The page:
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blog entries: Christopher Tolkien

Christopher Tolkien, cartographer

Probably at this point everyone who knows anything about Christopher Tolkien, J.R.R. Tolkien’s youngest son, knows that he died this last weekend at the ripe but disappointed age” of 95. (See LotR §1.03.015.)

I’ve been very happy to see that many of the obituaries and social-media posts have mentioned Christopher’s role as a cartographer — or indeed as the cartographer of Middle-earth. Today’s Tor article by Jonathan Crowe, Celebrating Christopher Tolkien’s Cartographic Legacy,” though, is the only article I’ve seen that’s focussed entirely on the importance of Christopher’s map-making — not only to his father’s tales of Middle-earth and Beleriand, but also to the modern fantasy genre as a whole.

I celebrate this well-deserved attention. A few years ago, in fact, in a private letter to Christopher, I called him the father’ of Middle-earth cartography and scholarship.” In response, Christopher was very careful and very humble: …


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The books on the shelf

Over the last few days, Andy Peterson and Timothy Boyd have pointed me to two very different on-line articles about Tolkien films. One was Ethan Gilsdorf’s interview over at Wired magazine with Philippa Boyens, one of the screenwriters for Peter Jackson’s three-part movie of The Hobbit, and The Lord of the Rings before that. (Boyens is of course not to be confused with Pauline Baynes, Tolkien’s friend and illustrator.) The other article was Concerning Christopher — An Essay on Tolkien’s Son’s Decision To Not Allow Further Cinematic Licensing of His Work,” an essay posted by JPB” at TheOneR​ing​.net. JPB doesn’t break much new ground, but he does thoughtfully take us step-by-step to the conclusions that Christopher Tolkien has the legal right to make the call, is a good choice to be the one making the call,” and knows his father’s wishes better than anyone,” — before finally concluding…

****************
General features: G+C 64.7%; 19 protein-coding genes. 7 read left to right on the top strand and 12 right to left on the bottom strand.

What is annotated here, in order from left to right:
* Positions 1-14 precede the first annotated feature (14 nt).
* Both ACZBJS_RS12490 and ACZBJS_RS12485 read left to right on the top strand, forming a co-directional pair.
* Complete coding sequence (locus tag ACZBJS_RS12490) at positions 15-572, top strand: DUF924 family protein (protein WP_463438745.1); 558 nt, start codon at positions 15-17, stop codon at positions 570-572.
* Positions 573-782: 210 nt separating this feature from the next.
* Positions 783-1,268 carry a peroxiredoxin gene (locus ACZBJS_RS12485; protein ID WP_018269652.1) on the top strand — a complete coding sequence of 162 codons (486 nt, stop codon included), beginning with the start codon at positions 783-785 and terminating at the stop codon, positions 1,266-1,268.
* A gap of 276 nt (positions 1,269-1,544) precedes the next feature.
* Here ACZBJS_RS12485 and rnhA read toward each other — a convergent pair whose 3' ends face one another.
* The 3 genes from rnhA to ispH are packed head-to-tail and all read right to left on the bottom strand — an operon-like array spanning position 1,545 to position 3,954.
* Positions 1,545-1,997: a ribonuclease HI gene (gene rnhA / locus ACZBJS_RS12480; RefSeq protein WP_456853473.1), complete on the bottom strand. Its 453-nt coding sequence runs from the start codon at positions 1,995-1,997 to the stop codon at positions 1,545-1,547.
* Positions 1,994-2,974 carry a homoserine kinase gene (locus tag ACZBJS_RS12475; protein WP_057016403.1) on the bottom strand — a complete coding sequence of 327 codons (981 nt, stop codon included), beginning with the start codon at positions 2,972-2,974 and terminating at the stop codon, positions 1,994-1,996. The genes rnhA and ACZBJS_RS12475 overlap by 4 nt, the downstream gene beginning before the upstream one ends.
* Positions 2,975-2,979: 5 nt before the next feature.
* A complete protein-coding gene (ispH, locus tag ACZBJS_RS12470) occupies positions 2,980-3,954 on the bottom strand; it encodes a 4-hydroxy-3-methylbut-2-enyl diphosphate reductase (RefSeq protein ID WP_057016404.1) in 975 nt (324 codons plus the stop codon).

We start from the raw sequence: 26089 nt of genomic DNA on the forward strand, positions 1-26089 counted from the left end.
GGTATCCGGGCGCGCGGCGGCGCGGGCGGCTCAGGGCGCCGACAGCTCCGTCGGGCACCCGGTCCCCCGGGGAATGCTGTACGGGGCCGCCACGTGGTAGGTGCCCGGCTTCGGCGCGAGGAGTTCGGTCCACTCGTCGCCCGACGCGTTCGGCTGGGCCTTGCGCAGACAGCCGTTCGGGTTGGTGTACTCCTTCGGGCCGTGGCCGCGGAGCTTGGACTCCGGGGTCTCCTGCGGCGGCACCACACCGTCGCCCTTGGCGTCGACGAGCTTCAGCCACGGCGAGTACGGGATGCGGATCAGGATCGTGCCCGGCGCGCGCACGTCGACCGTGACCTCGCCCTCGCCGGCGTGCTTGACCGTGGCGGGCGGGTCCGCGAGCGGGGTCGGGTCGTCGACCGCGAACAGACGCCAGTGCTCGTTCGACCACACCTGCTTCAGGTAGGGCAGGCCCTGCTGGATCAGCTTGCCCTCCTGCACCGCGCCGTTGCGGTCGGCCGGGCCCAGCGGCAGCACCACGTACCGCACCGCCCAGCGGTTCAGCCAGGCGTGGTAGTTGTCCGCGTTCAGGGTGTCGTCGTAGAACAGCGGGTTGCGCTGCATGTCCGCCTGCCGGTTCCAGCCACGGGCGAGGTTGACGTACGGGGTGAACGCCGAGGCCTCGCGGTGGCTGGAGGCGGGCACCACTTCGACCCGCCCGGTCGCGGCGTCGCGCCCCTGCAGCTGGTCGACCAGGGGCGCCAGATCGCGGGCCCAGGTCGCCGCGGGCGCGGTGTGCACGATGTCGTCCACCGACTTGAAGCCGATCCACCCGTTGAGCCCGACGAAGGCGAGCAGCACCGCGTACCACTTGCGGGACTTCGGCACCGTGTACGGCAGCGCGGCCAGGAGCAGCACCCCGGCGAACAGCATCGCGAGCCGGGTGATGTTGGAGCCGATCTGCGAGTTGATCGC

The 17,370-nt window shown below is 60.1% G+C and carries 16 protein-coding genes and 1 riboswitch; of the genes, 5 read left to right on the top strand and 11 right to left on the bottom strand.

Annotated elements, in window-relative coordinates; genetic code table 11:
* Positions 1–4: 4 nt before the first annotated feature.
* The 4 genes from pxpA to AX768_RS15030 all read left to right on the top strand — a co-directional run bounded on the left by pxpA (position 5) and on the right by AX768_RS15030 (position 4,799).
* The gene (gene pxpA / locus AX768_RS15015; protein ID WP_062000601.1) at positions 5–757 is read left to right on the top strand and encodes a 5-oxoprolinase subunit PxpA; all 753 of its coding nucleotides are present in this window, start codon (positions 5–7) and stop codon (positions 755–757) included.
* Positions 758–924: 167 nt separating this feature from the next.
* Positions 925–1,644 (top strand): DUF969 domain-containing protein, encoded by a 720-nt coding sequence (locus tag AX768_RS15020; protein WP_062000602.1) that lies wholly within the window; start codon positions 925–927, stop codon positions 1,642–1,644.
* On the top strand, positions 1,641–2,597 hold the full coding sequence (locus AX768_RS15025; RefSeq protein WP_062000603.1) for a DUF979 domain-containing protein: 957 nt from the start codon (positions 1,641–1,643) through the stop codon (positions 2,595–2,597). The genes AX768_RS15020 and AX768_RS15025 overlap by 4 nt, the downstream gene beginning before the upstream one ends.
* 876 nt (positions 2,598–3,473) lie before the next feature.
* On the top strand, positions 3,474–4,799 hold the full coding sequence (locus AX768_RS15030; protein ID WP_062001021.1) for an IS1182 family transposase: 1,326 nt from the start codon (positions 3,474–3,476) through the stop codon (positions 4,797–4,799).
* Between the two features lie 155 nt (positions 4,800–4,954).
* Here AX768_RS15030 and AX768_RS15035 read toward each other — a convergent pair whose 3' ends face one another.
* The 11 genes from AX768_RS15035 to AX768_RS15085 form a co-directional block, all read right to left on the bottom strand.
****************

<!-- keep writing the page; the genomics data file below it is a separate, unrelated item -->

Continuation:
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Rateliff (& Christopher Tolkien) at Marquette

A month ago today, John Rateliff (author of The History of The Hobbit) posted an interesting entry. He begins:

So, two months ago today I was at Marquette, talking to Dr. Machan’s Tolkien class there in the morning (“how to become a Tolkien Scholar”) and giving a talk at the Library in the afternoon about how The Hobbit manuscript wound up in Milwaukee, of all places, including an anecdotal account of what little is known about JRRT’s planned trip there. We had a good turn-out for the latter talk, which they recorded on video. And now they’ve gone through and put together a ten-minute representative excerpt from the Q‑and‑A session at the end. 1 1 John Rateliff, Me, at Marquette”. Sacnoth’s Scriptorium, 2012-12-03.


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